Murtaugh's 1949 bowman gum baseball card
October 8, 1917|
|Died: December 2, 1976
|July 6, 1941, for the Philadelphia Phillies|
|Last MLB appearance|
|September 6, 1951, for the Pittsburgh Pirates|
|Runs batted in||219|
|Career highlights and awards|
Daniel Edward Murtaugh (October 8, 1917 – December 2, 1976) was an American second baseman, manager, front-office executive and coach in Major League Baseball best known for his 29-year association with the Pittsburgh Pirates as a player and manager. He threw and batted right-handed.
Life and career
|Danny Murtaugh's number 40 was retired by the Pittsburgh Pirates in 1977.|
As a rookie, he led the National League in stolen bases with 18. He was a .254 career hitter with eight home runs and 219 RBI in 767 games. His most productive season came in 1948, when he hit .290 and posted career highs in RBI (71), runs (56), doubles (21), triples (5) and games played (146). In 1950 he hit .294, also a career-high.
After retiring as a player, he managed the minor league New Orleans Pelicans and Charleston Senators before returning to the Pirates as a coach (1956 through August 4, 1957). He then succeeded Bobby Bragan as manager and would hold the job for all or parts of 15 seasons over four different terms (1957–64, 1967, 1970–71, 1973–76). Murtaugh guided the team to two World Series championships (1960, 1971) and four Eastern Division titles (1970–71, 1974–75). He first retired after the 1964 season citing health problems, moving up to the Pirate front office evaluating players for general manager Joe L. Brown. However, when his immediate successor as manager, Harry Walker, was fired during the 1967 season, Murtaugh returned as interim manager for the remainder of the season, after which he returned to the front office.
Well aware of the abundance of talent in the system, Murtaugh asked to reclaim the managing job after Larry Shepard was fired in the last week of the 1969 season. Once medically cleared, he became manager once again. (Only hours after this re-hiring on October 9, Don Hoak, his third baseman on the 1960 world champion Pirates and a manager in the Pirates' farm system in 1969, died of a heart attack after believing he was a leading contender to manage the parent club.) He stepped down after the 1971 championship season and his hand-picked successor, Bill Virdon (center fielder for his 1960 world champions), took over. When Brown fired Virdon in September of 1973, Murtaugh reluctantly returned to managing and stayed through the 1976 season, both he and Brown announcing their retirements during the final week of that season.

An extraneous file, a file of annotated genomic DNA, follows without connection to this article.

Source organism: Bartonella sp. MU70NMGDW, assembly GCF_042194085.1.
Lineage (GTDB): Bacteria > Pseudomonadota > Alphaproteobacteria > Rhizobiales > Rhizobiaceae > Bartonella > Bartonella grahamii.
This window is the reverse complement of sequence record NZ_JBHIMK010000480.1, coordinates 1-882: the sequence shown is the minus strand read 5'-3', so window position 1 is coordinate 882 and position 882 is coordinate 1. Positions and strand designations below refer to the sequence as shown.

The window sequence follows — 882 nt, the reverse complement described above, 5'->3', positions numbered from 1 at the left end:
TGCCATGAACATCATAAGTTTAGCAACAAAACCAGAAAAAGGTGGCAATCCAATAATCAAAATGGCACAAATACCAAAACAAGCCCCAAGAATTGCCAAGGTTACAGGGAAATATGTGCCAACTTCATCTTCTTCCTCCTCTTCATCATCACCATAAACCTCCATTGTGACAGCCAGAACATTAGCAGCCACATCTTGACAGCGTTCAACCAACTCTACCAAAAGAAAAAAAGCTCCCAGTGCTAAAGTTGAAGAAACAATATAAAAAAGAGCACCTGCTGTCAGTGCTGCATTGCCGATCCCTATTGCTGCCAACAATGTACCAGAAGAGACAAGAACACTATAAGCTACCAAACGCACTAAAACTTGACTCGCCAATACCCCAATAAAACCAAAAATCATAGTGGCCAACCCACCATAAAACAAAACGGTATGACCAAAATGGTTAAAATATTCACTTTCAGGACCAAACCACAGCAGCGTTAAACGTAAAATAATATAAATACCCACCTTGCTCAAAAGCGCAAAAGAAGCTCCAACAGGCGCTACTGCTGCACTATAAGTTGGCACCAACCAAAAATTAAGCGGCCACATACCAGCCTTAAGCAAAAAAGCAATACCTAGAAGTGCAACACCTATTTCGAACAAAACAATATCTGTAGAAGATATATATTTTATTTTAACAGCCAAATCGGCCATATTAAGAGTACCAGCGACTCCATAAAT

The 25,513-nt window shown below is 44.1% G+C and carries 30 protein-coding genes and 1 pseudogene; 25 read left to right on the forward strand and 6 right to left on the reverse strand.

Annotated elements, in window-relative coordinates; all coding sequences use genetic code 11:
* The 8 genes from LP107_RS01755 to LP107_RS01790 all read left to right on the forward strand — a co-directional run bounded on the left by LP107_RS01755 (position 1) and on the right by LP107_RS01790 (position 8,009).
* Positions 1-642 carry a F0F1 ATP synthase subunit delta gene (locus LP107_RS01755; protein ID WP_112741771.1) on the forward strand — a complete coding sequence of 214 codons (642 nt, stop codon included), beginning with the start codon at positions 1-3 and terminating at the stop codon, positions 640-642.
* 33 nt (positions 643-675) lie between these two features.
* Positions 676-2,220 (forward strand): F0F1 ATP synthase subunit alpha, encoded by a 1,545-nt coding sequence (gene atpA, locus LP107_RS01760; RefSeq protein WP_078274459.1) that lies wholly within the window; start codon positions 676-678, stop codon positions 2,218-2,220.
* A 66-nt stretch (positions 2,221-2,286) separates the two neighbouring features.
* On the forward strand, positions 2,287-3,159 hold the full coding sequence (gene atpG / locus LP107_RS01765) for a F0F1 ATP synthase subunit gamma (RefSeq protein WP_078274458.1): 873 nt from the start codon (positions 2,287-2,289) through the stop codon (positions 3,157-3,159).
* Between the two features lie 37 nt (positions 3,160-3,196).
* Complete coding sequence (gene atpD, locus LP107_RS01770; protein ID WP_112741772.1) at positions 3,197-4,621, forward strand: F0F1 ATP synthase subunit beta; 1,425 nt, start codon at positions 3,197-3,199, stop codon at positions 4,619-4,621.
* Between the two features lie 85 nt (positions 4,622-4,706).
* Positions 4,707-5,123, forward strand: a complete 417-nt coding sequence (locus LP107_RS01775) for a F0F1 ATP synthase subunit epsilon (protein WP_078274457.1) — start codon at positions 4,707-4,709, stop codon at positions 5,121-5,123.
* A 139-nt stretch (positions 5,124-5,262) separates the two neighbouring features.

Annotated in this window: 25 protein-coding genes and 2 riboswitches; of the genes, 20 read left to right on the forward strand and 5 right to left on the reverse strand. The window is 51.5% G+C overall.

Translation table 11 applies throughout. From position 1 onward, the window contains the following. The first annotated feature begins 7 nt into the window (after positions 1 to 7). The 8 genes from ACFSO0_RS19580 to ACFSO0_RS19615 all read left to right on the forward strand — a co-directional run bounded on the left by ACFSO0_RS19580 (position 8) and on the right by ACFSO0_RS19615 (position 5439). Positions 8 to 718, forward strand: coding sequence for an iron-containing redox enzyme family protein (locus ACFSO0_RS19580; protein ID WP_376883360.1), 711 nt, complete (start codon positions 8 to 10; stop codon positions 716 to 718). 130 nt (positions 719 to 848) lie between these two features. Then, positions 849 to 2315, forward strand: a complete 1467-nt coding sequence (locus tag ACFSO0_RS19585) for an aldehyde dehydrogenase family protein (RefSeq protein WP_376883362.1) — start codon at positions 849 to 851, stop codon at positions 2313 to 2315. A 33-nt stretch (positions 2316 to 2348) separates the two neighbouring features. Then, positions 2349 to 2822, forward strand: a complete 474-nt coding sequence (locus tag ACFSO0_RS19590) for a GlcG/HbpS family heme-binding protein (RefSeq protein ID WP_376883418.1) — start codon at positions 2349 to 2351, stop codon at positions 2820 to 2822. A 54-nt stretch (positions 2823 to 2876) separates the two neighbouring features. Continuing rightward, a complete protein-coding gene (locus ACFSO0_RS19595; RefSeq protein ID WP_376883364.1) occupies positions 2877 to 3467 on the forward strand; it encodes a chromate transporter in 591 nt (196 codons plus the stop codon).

On September 1, 1971, Murtaugh was the first manager in major league baseball history to field a starting lineup consisting of nine black players (African Americans and dark-skinned Latinos). The Pirates beat the Phillies 10-7 in that game.
Murtaugh joined the Army in 1943. He declined the opportunity to play baseball in the US and served in combat with the 97th Infantry in Germany 
Murtaugh died in his hometown of a stroke at age 59, two months after retiring. His number 40 was retired by the Pirates on April 7, 1977.
|Team||From||To||Regular season record||Post–season record|
|W||L||Win %||W||L||Win %|
- Led NL in stolen bases (1941)
- Led NL second basemen in putouts, assists and double plays (1948)
- Finished 9th in the NL MVP selection (1948)
- Selected "Man of the Year" by SPORT magazine (1960)
- Twice received The Sporting News Manager of the Year Award (1960, 1970)
- One of only 36 managers in major league history to win 1,000 or more games
- List of Major League Baseball retired numbers
- List of Major League Baseball annual stolen base leaders
- "Baseball Pays Its Respects to Murtaugh at Funeral", New York Times, Dec. 7, 1976.
- "A great manager, a great man" Hroncich, Colleen, Columbia, (KofC, New Haven, CT, July 2016)
- Baseball Reference.com – managing record and playing statistics
- Baseball Hall of Fame – 2008 Veterans Committee candidate profile
- Danny Murtaugh at Find a Grave
- -Pittsburgh newspaper's tribute to Murtaugh as part of its 50-year anniversary of the 1960 Pirates team that won the World Series over the Yankees.